Litter quality parameters such as nitrogen and lignin content correlate with decomposition rates at coarse scales, but fine-scale mechanisms driving litter decomposition have proven more difficult to generalize. One potentially important driver of decomposition is the activity of extracellular enzymes that catalyze the degradation of complex compounds present in litter. To address the importance of this mechanism, we collected 15 Hawaiian plant litter types and decomposed them in fertilized and control plots for up to two years. We measured litter nutrient content and carbon chemistry prior to decomposition, as well as extracellular enzyme activities, mass loss, and litter nutrient content over time. We found that water-soluble carbon content, cellobiohydrolase activities, and polyphenol oxidase activities were significantly correlated with mass loss. Enzyme activities and decomposition rate constants both varied significantly by litter type, and fertilization increased mass loss rates in five litter types. Some litter types that decayed faster under fertilization also showed time-dependent increases in carbon-degrading enzyme activities, but others decayed faster independent of enzyme changes. These results suggest that extracellular enzyme activities partially determine litter decomposition rates, but high soluble carbon content may circumvent the requirement for enzyme-catalyzed decomposition.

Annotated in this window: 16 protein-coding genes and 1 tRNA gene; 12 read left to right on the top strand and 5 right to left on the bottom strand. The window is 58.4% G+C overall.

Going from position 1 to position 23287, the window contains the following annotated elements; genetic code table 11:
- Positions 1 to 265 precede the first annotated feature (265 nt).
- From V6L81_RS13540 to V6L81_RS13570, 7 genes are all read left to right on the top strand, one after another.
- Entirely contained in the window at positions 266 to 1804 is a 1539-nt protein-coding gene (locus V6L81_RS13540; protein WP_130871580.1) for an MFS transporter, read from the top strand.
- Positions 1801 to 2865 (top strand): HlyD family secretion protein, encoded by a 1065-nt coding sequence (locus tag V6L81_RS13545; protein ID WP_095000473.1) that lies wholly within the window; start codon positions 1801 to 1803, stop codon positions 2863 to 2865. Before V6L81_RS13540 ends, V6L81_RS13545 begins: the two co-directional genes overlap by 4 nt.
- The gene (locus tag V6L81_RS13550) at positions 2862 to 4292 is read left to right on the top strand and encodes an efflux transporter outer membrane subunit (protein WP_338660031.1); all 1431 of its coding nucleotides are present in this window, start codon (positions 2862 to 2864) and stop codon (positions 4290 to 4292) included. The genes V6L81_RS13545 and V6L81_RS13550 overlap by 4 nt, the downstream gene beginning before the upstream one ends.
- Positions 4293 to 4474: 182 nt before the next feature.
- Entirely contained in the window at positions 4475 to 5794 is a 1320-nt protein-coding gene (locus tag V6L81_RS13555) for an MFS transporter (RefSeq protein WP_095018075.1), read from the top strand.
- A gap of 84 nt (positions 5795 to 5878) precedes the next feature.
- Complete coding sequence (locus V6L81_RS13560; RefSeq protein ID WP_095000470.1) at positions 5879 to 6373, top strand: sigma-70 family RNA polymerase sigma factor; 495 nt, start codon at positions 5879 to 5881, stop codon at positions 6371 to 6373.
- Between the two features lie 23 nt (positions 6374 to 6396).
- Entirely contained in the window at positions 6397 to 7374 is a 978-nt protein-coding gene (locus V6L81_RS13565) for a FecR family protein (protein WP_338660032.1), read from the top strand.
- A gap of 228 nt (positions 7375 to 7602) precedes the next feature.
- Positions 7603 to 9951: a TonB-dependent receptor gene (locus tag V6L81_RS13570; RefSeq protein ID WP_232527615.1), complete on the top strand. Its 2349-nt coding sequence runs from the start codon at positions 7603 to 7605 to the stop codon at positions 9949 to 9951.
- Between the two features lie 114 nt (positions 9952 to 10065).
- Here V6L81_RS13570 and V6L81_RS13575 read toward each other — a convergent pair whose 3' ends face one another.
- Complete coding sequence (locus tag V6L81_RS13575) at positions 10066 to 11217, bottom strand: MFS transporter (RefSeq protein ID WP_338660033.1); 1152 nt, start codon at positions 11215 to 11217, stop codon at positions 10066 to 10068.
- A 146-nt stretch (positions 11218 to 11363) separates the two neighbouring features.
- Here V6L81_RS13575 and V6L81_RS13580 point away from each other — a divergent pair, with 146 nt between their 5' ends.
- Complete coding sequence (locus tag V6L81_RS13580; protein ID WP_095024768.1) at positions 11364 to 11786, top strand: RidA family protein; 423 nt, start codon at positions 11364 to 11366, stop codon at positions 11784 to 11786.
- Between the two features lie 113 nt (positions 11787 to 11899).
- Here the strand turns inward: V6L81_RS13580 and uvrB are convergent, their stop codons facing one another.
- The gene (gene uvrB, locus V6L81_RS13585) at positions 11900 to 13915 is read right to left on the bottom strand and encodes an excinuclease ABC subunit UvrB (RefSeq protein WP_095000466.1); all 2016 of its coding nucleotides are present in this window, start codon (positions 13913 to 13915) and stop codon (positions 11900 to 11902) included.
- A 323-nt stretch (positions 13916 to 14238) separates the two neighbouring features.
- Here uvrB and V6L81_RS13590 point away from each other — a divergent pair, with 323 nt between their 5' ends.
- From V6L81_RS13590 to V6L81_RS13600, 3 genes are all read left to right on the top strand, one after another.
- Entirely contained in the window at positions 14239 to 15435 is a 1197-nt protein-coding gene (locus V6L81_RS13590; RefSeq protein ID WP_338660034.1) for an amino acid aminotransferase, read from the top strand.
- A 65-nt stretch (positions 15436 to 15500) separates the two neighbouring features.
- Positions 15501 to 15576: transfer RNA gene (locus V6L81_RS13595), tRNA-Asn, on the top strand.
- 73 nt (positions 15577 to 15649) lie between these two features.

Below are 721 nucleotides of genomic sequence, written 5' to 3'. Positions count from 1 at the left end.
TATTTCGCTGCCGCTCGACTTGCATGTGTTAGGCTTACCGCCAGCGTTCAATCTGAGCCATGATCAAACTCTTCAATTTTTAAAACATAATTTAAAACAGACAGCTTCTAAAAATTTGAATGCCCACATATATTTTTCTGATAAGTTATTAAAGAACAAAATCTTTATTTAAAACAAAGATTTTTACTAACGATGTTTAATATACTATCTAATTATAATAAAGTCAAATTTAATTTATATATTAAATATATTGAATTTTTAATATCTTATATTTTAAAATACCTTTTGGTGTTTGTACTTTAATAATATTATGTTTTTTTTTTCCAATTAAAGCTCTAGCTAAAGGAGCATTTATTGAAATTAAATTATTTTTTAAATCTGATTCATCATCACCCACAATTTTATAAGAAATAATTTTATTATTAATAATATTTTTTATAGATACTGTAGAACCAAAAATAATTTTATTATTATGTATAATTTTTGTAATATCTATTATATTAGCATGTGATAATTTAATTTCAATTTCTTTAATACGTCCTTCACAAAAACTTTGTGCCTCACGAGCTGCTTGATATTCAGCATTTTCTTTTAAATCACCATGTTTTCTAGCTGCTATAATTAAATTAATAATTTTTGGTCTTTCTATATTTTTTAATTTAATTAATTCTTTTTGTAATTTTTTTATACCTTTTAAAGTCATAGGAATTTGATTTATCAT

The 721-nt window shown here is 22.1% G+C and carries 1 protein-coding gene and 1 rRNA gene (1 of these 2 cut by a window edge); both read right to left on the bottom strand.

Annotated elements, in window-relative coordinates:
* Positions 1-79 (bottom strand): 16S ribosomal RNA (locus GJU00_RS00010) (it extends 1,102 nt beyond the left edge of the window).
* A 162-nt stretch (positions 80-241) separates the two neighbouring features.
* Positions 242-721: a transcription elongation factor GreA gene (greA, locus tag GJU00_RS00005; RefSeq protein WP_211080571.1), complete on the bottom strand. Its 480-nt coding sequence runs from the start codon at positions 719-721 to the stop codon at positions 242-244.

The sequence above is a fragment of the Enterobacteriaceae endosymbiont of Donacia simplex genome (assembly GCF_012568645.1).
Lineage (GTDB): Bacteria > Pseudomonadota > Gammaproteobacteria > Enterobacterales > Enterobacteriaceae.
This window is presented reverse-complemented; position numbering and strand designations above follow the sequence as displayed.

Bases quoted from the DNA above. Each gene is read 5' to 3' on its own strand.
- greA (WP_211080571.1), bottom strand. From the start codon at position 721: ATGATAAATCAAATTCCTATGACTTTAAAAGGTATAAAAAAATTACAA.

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Vol. 36 • No. 3